By D.Q. McInerny, Ph.D.

One would perhaps not be too far wrong in guessing that for many people today the very word dogma sends shivers up and down their spine, those shivers indicating their stern disapproval of everything they suppose the word stands for. People who live in and are significantly affected by a world which is awash in relativism would naturally not be inclined to be approving of something that they feel can find no sympathy among those who consider themselves to be the promoters and protectors of the modern progressive (i.e. relativistic) mind-set. And what is that? Absolutes. Of course, the squeamishness that the dedicated relativist displays towards absolutes is really out of place, for he cannot justify his own relativism without becoming, in spite of himself, a foursquare absolutist. His brave proclamation that “Everything is relative!” represents about as absolute a stance as one would ever want to take. Some people allow themselves to get all exercised over absolutes of whatever sort, taking them to be realities which somehow can be avoided, or even dispensed with altogether.

“We must be very

careful to distinguish

dogma from

dogmatism, for

though they share

etymological origins,

there is a world

of difference

between them.”

These relativists might concede that they can be comfortable enough with the idea of truth, if properly qualified, but the idea of absolute truth, well, that’s a bit too much. For them to subscribe to the notion of absolute truth, they feel, would be scandalously to show that they are not sufficiently open-minded, not intellectually resilient enough, to be able to be receptive to the latest relativistic alternative to currently held views that might come down the pike. The mistake they make here is in thinking that there is any real alternative to absolute truth. There isn’t. Every truth, if it is in fact that, is absolute truth. Those overly nervous relativists must strive to overcome their paranoid-like fear of the very notion of absolutes. When we say that every truth is absolute we are simply calling attention to the fact that it is fixed and invariable; it is, we might say, a permanent and irreformable fact. The mathematical statement 2 + 2 = 4 is an absolute truth, as is the fact that Abraham Lincoln was assassinated in April of 1865.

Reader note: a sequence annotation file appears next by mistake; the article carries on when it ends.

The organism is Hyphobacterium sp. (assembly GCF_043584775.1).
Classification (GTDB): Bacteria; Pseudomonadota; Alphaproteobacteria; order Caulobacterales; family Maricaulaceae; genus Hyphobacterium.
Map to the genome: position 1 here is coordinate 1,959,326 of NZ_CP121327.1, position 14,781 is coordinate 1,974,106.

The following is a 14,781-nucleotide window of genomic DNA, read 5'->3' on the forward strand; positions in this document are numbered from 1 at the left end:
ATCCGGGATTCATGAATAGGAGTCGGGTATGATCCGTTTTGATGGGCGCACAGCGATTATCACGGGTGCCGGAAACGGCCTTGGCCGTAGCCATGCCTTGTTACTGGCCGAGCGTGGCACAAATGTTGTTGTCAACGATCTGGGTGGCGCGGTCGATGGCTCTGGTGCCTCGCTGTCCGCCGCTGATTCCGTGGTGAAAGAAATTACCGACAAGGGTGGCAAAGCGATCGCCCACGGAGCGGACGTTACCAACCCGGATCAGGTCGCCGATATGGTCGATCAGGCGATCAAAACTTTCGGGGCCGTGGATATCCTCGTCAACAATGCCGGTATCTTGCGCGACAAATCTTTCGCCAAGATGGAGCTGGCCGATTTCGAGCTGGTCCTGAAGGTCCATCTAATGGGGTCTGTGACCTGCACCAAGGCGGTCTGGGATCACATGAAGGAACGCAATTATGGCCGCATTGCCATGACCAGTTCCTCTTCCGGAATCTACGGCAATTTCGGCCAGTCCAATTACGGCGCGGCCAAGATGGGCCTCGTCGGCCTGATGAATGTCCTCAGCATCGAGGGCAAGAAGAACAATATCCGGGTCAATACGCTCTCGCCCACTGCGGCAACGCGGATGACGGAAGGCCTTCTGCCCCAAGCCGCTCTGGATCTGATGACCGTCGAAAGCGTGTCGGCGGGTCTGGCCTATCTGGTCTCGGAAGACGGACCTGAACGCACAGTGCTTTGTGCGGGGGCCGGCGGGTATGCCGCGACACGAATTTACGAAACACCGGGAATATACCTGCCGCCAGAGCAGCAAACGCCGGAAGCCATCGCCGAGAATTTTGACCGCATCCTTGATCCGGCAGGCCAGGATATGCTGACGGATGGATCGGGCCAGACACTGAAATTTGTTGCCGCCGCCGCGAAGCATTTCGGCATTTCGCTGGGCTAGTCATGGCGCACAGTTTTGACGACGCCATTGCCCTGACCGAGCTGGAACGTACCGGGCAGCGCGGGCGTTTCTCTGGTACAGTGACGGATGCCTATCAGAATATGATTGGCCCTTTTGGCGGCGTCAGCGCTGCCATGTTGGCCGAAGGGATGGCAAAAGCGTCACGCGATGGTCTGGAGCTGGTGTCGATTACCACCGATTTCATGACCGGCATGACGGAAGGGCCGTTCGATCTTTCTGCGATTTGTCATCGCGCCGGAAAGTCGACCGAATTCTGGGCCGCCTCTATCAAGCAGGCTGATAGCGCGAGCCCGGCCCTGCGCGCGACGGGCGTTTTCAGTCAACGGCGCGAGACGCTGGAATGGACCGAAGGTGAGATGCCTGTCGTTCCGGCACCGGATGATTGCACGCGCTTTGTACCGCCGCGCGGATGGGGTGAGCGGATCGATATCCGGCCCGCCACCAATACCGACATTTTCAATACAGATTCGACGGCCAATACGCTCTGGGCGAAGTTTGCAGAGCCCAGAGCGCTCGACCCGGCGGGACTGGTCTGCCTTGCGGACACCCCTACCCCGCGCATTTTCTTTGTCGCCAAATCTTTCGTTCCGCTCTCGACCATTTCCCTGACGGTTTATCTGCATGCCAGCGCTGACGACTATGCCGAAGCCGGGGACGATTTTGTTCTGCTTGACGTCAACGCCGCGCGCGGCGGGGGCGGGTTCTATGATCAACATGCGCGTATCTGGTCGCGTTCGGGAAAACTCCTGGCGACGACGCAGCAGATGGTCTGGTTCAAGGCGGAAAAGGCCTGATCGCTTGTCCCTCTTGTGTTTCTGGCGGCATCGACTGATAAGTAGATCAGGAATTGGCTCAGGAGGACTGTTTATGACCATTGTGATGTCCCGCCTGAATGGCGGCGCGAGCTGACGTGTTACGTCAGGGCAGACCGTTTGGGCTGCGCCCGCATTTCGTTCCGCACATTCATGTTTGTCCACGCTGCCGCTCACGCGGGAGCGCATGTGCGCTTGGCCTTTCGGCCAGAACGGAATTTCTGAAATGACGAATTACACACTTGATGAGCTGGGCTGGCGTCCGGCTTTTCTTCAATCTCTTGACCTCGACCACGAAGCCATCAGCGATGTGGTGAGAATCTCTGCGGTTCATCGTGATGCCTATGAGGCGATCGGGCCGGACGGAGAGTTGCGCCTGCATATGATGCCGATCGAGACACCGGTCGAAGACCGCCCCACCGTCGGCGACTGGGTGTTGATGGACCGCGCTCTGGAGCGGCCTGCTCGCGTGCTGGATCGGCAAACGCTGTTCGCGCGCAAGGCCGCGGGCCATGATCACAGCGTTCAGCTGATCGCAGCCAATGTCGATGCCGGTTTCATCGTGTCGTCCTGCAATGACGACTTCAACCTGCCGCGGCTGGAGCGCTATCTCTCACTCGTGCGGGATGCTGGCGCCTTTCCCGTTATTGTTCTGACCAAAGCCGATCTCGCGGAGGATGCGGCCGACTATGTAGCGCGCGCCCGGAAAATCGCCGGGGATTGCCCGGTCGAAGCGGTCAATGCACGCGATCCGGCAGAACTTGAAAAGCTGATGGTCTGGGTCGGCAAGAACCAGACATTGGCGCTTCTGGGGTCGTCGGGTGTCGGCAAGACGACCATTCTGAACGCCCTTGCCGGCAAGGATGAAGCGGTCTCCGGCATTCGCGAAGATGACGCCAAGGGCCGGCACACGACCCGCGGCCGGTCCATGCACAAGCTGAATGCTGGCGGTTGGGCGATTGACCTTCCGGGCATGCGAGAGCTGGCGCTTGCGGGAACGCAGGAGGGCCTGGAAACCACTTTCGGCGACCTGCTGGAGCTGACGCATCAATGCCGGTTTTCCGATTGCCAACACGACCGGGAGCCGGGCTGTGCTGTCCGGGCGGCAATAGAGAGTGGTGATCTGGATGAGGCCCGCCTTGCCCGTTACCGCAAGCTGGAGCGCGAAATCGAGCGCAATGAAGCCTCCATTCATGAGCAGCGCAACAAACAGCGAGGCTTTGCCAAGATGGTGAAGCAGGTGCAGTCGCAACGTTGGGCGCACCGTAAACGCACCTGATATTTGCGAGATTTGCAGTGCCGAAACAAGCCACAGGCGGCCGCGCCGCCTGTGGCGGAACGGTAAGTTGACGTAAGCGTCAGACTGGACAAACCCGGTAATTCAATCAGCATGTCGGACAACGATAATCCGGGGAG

But let us return to dogma. The word is originally Greek, was picked up by Latin, and was eventually added to the vocabulary of English. The Greek noun has its roots in a verb which means (a) to think, suppose, imagine, and (b) to have an opinion. It is the second meaning, to have an opinion, which gave rise, in English usage, to the word dogmatism, which carried a definite pejorative connotation. Father John Hardon, in his very valuable Modern Catholic Dictionary (1980) defines dogmatism as, “Unqualified assertion of judgment…the position of those who are convinced about their philosophy but without judicious reflection, hence opposed to intelligent belief.” Someone given to dogmatism would be someone we would call opinionated, someone, that is, who tenaciously clings to certain views regardless of their being true or false. The simple fact that they are his views is all the justification the dogmatist needs for holding them.

But we must be very careful to distinguish dogma from dogmatism, for though they share etymological origins, there is a world of difference between them. What is dogmas, as the Church understands it? Once again we turn to Father Hardon, who informs us that dogma is, “Doctrine taught by the Church to be believed by all the faithful as part of divine revelation. All dogmas, therefore, are formally revealed truths and promulgated as such by the Church.” He notes that the word derives from another set of meanings originally attached to the Greek term-a declaration, decree, ordinance.